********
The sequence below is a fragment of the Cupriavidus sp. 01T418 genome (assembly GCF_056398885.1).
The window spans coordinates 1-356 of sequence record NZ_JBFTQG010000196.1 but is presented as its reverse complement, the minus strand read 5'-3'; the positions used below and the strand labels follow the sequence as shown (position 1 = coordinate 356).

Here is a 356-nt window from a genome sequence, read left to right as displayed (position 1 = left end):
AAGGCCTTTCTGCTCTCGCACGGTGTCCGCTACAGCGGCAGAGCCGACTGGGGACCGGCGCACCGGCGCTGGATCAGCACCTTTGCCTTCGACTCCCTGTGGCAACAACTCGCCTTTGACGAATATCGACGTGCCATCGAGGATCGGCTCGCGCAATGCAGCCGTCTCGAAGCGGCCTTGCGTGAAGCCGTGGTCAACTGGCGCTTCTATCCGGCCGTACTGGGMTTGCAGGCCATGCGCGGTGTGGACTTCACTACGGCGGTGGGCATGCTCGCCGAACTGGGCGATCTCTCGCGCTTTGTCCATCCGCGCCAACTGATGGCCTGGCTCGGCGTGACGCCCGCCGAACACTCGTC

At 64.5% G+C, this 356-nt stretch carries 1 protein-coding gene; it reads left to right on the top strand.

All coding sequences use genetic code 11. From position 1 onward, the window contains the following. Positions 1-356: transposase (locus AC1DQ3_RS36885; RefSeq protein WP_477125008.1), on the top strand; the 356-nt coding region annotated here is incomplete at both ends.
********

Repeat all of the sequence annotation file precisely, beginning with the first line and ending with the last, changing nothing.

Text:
The sequence below is a fragment of the Cupriavidus sp. 01T418 genome (assembly GCF_056398885.1).
The window spans coordinates 1-356 of sequence record NZ_JBFTQG010000196.1 but is presented as its reverse complement, the minus strand read 5'-3'; the positions used below and the strand labels follow the sequence as shown (position 1 = coordinate 356).

Here is a 356-nt window from a genome sequence, read left to right as displayed (position 1 = left end):
AAGGCCTTTCTGCTCTCGCACGGTGTCCGCTACAGCGGCAGAGCCGACTGGGGACCGGCGCACCGGCGCTGGATCAGCACCTTTGCCTTCGACTCCCTGTGGCAACAACTCGCCTTTGACGAATATCGACGTGCCATCGAGGATCGGCTCGCGCAATGCAGCCGTCTCGAAGCGGCCTTGCGTGAAGCCGTGGTCAACTGGCGCTTCTATCCGGCCGTACTGGGMTTGCAGGCCATGCGCGGTGTGGACTTCACTACGGCGGTGGGCATGCTCGCCGAACTGGGCGATCTCTCGCGCTTTGTCCATCCGCGCCAACTGATGGCCTGGCTCGGCGTGACGCCCGCCGAACACTCGTC

At 64.5% G+C, this 356-nt stretch carries 1 protein-coding gene; it reads left to right on the top strand.

All coding sequences use genetic code 11. From position 1 onward, the window contains the following. Positions 1-356: transposase (locus AC1DQ3_RS36885; RefSeq protein WP_477125008.1), on the top strand; the 356-nt coding region annotated here is incomplete at both ends.